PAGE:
LIFE begins at 40, we are told, but feeling the effects of getting older isn’t one of the pleasures of this dubious privilege.
For most of us who are over that particular hill, contact sport is now a distant memory. Every day starts in a blur, and where once that could be blamed on the previous night’s over-indulgence, now it just means that we can’t find our specs. And no amount of guff about baldness being a sign of maturity can ever pull off the same shameless trick when it comes to the curse of middle-age spread.
Another of these awful realisations dawned yesterday when our Paris trip veterans gathered at Haymarket. When the news came, it was clear we had reached a defining moment in our lives. After over two decades of drifting around the French capital every two years, from brasserie to tabac to boulangerie and back to brasserie, grazing on the way, never knowing where the next refreshment was coming from but sure that it was waiting for us somewhere nearby, the unthinkable had happened – one of the guys has booked us into a restaurant tomorrow. For a meal, for goodness sake. Has it really come to this?
There was worse to come. One of our number has delayed his departure by a day… because of a family holiday mix-up. Frankly, that reeks of a conscious decision. Another chancer pulled a similar stunt, stating that he had to attend his firm’s 30th birthday party – an anniversary shared with EastEnders. As lame excuses go, this is right up there with Arthur Fowler and the Christmas club money.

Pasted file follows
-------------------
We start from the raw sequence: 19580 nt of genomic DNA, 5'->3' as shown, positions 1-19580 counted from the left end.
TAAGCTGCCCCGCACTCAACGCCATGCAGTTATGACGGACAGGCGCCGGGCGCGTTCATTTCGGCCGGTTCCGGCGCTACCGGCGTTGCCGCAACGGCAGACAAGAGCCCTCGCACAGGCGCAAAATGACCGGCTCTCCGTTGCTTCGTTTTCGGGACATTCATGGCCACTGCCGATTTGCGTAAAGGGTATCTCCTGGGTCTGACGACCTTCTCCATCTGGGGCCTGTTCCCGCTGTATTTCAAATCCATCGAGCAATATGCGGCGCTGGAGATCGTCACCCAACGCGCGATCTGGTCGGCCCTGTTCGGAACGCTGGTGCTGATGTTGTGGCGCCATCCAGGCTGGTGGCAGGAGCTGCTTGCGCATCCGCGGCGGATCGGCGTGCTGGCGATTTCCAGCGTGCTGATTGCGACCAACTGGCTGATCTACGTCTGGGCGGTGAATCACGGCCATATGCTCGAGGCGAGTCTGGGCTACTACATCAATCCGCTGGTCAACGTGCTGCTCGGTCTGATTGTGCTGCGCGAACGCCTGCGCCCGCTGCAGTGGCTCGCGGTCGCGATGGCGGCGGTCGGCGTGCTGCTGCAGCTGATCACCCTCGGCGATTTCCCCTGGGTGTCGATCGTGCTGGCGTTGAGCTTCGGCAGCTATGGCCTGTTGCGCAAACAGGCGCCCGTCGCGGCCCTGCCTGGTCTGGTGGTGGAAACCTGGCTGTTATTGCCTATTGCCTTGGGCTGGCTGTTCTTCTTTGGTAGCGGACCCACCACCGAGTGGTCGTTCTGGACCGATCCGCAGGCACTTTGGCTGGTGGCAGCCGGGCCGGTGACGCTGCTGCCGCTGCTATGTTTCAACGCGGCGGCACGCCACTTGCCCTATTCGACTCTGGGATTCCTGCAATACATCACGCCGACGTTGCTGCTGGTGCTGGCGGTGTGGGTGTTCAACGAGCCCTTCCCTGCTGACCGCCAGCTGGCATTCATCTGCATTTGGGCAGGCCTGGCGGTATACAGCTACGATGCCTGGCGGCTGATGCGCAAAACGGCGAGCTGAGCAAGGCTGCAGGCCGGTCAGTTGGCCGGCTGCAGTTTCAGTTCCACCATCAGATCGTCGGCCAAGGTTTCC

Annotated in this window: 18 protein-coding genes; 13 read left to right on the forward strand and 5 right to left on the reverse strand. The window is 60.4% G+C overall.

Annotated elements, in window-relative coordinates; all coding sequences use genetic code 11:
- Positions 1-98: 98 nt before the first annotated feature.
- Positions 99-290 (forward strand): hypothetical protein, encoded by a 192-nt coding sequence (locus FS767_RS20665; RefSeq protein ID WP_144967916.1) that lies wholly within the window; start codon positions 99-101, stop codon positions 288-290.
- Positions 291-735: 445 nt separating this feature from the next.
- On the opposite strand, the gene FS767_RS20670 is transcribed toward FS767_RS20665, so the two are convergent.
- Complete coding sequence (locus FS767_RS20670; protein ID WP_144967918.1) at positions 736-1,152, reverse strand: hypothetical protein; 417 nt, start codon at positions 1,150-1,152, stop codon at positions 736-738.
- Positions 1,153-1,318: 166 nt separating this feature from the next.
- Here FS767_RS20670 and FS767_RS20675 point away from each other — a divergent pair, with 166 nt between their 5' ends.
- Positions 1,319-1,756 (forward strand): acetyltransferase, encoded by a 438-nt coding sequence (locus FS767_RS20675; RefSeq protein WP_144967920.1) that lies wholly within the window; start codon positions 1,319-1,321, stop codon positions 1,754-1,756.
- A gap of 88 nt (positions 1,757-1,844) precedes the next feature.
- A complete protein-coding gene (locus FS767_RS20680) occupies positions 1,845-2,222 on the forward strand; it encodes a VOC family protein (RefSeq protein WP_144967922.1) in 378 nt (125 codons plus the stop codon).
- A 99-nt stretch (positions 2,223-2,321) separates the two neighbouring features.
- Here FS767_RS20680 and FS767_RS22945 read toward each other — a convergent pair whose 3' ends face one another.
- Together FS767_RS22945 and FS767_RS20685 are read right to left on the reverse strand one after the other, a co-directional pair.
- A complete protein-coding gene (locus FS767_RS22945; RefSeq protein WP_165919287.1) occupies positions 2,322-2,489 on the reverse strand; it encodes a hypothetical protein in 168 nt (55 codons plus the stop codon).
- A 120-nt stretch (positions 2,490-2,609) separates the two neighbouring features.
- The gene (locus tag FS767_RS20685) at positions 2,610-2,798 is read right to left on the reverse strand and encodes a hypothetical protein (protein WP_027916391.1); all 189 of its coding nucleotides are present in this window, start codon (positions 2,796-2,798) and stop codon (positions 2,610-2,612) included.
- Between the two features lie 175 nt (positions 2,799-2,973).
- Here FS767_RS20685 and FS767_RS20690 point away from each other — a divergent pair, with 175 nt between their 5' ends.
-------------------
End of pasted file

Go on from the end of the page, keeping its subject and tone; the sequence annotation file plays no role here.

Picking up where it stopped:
SCOTSMAN TABLET AND MOBILE APPS
To think that, only a few years ago, we waltzed around Paris when the rugby weekend clashed with Valentine’s Day, as our other halves nursed their wraths – and steery off-spring – back at home.
By the time we reached Edinburgh airport, the numbing news of the restaurant booking meant we had aged at least five years, although this might also have had something to do with the painfully slow progress the tram makes from the Gyle onwards.
It didn’t get much better at departures. A hen party came rushing towards us – further proof that even at our age, the kilt remains a magnet of some description. Or so we thought, until these ladies brushed past us to make the acquaintance of Richie Gray as he headed to the team charter. Poor girls. The weekend can only disappoint after such a big start.
On the plane, we spotted Gavin Hastings. Normally this would be a cause for some celebration but, when some bright spark pointed out that it’s now 20 years since the big man’s glorious match-winning try at Parc des Princes, father time gatecrashed the party once again. Old bugger. (Not you Mr Hastings, although it might be Grecian 2000 time soon, if it wasn’t before).
And so we arrived at Charles de Gaulle airport, handily situated on the outskirts of our destination in contrast to our landing place two years ago – Paris Beauvais, north Belgium.
There was just time at baggage reclaim to catch a word with Big Gav, who had read the first instalment of this Paris Diary during the flight and seemed genuinely alarmed at the prospect of appearing in the next despatch. Happy to be of assistance Gav.